The Texas Supreme Court recently held that appellants seeking judicial review of an administrative order must file a motion for rehearing prior to seeking judicial review per the Texas Administrative Procedures Act (APA). And, an agency’s misrepresentation of the correct procedures to seek judicial review violates due process rights. Mosley v. Texas Health and Human Services Commn. and Texas Dept. of Fam. and Protective Services, 17-0345, 2019 WL 1977062 (Tex. May 3, 2019)
What It Means
With this decision, the Court makes clear that – unless exempted– those subject to an adverse ruling by an administrative law judge must file a motion for rehearing before appealing the ruling to a district court in Travis County. It specifically states that the “APA’s motion for rehearing requirement applies to judicial review of all agency orders barring explicit statutory indication to the contrary.” Id.“[S]ilence in an agency’s enabling legislation as to a motion-for-rehearing requirement does not exempt the agency from the APA’s general applicability.” Id.
Further, agencies cannot mislead appellants as to the procedures for appeal. The Court noted that while ignorance of the law as a defense certainly stands, due process nevertheless places limits on that principle. And, the failure to give adequate notice has long been a violation of due process of law. A distinguishing point made by the Court was that misinforming is not the same as failing to inform. Explicitly misleading an appellant as to his or her rights may violate due process; failure to provide information may not.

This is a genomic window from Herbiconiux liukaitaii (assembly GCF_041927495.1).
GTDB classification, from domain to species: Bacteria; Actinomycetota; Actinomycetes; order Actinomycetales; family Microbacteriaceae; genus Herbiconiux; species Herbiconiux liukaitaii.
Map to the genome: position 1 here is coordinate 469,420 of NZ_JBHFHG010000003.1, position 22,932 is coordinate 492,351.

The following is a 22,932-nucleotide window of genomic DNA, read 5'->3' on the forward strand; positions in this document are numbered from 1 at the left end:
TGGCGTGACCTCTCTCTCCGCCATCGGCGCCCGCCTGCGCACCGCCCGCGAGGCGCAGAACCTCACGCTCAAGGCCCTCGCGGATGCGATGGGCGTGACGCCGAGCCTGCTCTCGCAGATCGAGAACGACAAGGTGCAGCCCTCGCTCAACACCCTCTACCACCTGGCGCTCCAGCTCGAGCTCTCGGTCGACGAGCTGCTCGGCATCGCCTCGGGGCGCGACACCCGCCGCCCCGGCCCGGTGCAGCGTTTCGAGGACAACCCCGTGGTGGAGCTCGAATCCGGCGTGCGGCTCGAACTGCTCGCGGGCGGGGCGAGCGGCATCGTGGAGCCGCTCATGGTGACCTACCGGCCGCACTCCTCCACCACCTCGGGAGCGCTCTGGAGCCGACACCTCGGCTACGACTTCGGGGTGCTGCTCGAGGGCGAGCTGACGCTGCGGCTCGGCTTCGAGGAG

Accordingly, despite the Court’s holding on agency misrepresentation, the best way to obviate foreclosure of judicial review is to move for rehearing. Then, you have exhausted the statutory remedies thereby conferring jurisdiction on a trial court to review the order.
If you would like further information on the factual and procedural background of the decision and the Court’s reasoning, you can read the case here.
 The APA does not apply to a rule or procedure of the Texas Department of Criminal Justice or Texas Board of Criminal Justice, a contested case hearing before SOAH regarding contract disputes, and a decision on non-renewal of a teacher’s contract.
 A letter accompanying the decision specifically indicated that to request judicial review Mosley needed to file a petition within 30 days. It did not mention that she needed to file a motion for rehearing before seeking judicial review.